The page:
Summer harvest - and SPECIAL OFFER

The extension to the potager had a problem - a blackbird that kept uprooting all the plants! Now solved - the raised bed is now backed with flower pots which will be shortly filled with spring flowering bulbs. The herb patch has been augmented with herbs that will self-seed, thus extending the intended natural look. (Note the spring greens and autumn lettuce in the raised potager bed - just one corner of it shows.
I've spent the last few days in our garden harvesting and preserving produce, taking stock of tasks that I really should do this autumn, and planning additions and changes to the various mini-plots within our acre. Not all will be achieved, I know, but one thing I must do immediately is to take advantage of a very special Dobies' offer. Whether you want to stock up on flower seeds, order winter bedding plants or splash out on some gardening accessories, then make sure to claim your 10% discount by using the code DOBBANK11 at the basket stage. But HURRY, you only have until mid-day tomorrow  (Wednesday 31st), and the offer only applies to orders placed online.

Victoria plums from the orchard I planted in 1970
Next task is to do something with all the plums: the Victorias and Warwickshire Droopers have excelled themselves this year; so much so that a branch has snapped on one tree which must be attended to, to avoid disease. The damsons, too, have produced more than we really need - and everyone else has a surplus, so we'll be delving into the recipes we have been compiling for 40 years: ideal for Christmas gifts and those Christmas bazaars that every community seems to hold these days for fund-raising. 

Borlotto beans have been left to dry on the vine, ready to shell and keep for winter-warming soups and stews. They look so cheerful, I can never resist growing them for the colour alone. Next year, maybe, I think I must plan my potager on colour and not just taste. Plant a rainbow; which these days, with so many varieties available, is perfectly possible. I've just planted out the veg plants that arrived as plug plants a while back – winter and spring greens - and interspersed these with lettuce that will keep us in salads for quite a while yet.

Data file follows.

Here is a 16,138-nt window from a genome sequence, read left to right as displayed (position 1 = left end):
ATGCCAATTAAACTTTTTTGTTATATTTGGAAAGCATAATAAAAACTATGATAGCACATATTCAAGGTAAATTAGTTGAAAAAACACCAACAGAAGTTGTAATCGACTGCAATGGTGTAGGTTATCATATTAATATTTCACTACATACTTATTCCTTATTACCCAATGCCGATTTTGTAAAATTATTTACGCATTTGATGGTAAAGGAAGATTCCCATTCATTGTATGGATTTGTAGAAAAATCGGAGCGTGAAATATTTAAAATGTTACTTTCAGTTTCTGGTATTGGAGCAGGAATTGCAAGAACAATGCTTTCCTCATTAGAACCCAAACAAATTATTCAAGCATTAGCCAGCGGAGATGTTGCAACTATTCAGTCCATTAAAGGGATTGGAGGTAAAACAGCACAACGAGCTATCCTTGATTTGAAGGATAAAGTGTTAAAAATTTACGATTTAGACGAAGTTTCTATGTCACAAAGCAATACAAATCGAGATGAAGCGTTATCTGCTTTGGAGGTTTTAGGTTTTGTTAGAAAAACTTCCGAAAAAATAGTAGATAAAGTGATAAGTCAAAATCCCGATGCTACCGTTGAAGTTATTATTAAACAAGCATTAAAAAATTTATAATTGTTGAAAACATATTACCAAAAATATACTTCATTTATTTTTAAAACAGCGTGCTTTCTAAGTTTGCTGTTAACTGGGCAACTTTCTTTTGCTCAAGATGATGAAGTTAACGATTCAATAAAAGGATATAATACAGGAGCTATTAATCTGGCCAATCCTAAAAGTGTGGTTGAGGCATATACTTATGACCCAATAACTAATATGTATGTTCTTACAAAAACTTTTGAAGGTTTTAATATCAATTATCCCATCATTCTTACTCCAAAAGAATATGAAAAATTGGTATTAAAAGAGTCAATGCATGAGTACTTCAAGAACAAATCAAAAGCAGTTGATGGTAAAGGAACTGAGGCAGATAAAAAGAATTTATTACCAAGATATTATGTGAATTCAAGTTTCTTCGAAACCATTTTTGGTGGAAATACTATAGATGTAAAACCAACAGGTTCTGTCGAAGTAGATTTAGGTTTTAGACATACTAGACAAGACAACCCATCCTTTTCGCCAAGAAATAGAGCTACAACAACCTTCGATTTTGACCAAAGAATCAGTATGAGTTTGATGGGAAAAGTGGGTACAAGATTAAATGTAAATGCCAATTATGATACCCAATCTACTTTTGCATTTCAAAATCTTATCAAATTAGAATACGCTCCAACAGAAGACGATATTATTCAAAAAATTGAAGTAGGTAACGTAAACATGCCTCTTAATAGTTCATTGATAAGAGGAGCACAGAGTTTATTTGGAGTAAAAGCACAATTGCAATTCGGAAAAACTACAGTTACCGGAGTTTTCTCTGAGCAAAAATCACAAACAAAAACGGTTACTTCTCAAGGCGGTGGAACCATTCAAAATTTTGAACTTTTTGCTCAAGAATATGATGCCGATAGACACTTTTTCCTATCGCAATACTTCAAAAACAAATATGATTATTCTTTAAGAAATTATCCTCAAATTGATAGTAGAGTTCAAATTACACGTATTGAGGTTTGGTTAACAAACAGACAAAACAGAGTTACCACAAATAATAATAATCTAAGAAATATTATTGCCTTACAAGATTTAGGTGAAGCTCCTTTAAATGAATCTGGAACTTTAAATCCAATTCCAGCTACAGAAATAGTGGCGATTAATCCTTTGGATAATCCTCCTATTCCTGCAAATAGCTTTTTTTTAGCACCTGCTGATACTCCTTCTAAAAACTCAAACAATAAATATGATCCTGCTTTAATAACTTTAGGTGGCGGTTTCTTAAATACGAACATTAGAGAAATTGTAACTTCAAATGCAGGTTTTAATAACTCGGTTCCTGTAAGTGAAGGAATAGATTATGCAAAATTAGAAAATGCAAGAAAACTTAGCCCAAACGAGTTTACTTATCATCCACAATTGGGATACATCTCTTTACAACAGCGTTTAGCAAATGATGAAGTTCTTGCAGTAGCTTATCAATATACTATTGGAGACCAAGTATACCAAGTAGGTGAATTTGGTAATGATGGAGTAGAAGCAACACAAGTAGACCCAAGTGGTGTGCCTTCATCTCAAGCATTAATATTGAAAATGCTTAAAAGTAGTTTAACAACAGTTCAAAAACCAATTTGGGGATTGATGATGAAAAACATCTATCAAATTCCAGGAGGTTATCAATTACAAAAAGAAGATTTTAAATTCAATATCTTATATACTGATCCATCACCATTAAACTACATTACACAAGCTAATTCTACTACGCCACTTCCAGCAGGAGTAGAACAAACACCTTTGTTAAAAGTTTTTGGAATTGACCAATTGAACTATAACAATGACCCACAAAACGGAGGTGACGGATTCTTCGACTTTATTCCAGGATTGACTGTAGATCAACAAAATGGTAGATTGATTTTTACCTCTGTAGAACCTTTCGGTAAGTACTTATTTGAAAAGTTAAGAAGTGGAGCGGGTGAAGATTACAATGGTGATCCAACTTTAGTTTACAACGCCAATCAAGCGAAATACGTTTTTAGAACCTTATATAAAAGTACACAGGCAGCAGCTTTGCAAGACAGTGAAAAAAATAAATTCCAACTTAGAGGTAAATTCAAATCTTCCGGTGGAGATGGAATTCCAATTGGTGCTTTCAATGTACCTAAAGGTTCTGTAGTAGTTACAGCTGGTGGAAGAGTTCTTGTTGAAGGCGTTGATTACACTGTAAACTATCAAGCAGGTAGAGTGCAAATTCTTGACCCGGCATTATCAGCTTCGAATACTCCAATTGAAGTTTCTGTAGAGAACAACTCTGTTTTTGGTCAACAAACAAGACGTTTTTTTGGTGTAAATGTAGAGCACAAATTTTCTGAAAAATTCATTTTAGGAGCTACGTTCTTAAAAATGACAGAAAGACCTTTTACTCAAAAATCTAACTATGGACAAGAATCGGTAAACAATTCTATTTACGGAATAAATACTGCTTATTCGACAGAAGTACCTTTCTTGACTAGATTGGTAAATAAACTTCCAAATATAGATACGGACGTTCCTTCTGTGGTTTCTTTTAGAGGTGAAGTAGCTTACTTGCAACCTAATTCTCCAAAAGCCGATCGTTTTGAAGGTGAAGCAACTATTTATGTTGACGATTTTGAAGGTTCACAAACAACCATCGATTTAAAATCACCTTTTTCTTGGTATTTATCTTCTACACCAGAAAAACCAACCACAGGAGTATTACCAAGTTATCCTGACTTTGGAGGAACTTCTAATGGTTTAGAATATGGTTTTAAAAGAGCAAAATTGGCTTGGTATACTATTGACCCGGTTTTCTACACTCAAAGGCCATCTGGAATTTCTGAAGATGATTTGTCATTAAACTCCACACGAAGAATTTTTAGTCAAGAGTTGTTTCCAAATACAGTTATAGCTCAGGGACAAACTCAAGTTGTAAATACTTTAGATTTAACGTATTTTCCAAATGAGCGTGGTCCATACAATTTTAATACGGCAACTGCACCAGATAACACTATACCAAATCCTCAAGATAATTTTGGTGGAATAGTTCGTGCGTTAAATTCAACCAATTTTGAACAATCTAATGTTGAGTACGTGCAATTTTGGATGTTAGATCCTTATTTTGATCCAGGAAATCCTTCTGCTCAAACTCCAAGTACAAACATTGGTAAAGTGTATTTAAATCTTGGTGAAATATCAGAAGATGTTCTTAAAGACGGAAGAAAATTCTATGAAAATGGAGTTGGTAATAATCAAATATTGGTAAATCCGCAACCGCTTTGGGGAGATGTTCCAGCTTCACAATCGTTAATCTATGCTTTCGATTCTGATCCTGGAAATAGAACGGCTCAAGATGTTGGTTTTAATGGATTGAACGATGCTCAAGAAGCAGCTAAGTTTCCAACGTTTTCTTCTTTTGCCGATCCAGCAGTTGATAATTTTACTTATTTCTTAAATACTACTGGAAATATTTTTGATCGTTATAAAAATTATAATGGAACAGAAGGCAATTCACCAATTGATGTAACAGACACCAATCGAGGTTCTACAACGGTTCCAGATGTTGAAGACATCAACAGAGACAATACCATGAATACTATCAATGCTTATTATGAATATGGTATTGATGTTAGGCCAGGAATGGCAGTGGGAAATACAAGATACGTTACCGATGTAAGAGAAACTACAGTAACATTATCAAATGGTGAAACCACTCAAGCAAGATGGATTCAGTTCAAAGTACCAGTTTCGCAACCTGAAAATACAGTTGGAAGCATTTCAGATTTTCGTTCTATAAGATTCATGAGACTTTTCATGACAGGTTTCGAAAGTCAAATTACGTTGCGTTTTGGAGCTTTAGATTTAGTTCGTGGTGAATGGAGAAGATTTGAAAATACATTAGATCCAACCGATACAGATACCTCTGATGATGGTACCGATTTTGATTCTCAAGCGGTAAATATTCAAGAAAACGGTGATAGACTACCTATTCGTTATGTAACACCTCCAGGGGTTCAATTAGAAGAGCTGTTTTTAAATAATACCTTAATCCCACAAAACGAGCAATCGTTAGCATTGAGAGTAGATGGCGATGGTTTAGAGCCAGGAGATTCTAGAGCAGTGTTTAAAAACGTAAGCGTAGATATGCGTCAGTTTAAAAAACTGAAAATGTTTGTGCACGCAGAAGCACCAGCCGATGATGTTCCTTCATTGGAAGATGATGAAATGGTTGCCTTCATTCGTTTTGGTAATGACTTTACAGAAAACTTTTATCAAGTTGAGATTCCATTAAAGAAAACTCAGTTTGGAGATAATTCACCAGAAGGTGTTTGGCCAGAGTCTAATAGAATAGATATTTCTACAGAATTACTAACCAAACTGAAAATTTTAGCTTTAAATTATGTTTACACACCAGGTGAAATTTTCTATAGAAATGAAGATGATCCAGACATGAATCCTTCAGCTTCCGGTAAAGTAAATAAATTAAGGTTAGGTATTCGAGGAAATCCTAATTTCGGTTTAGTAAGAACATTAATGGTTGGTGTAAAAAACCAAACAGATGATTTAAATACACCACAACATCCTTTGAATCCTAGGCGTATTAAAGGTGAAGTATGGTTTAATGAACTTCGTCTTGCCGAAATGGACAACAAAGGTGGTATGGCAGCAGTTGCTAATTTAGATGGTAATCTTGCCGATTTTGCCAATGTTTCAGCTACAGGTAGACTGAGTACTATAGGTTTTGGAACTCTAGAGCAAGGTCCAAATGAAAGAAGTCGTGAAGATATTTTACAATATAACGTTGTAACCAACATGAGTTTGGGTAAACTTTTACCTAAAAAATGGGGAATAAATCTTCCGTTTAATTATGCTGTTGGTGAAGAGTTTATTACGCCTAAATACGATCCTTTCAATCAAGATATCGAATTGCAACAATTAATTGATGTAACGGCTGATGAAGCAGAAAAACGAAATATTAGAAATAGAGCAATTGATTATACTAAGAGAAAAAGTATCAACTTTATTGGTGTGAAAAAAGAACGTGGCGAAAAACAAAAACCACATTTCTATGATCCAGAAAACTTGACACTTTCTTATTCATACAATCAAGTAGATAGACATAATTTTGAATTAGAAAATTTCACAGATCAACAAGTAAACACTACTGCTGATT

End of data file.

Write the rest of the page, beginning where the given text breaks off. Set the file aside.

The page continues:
The 'Heritage' coop and run awaiting my new hens - the cockerel and hen shown here were borrowed from my grandson as the coop looked a bit empty without any inhabitamts.
And such excitement: tomorrow my new hens arrive - to replace the ones that were killed by the neighbour's marauding dog. I have a new coop all ready for them, obtained from Heritage & Sons,  who deliver all over the UK and is really easy to keep clean. It's very eco-friendly as it is made from recycled plastic materials sourced from farms. The chickens (point-of-lay pullets) are coming from my favourite supplier, Cyril Bason of Craven Arms in Shropshire. I had hoped to be able to replace with an identical breed (Bason White), but no stock was available so I'm taking Rhode Rocks which will lay good brown eggs. It will be so good to put our kitchen scraps to good use; and for winter greenery, I'll sow perpetual spinach in spare ground.
 
Weeds or a feast for wild birds?
Teasels were once used commercially;
let them self-seed; bees and goldfinches
love them.  Remove those
you don't want.
Last but not least, I have determined not to be too zealous in my end-of-summer tidying. As writer Frank Ronan says, "Don't be too neat - enjoy the garden's blowsiness before it disappears." So leave some overgrowth for hibernating ladybirds, and seedheads for finches and other winter visitors.
In our September newsletter (coming shortly), we will be focussing on the handyman in the garden - and blogging live on the 'edible gardens' from the RHS Malvern Autumn Show
24th & 25th September.

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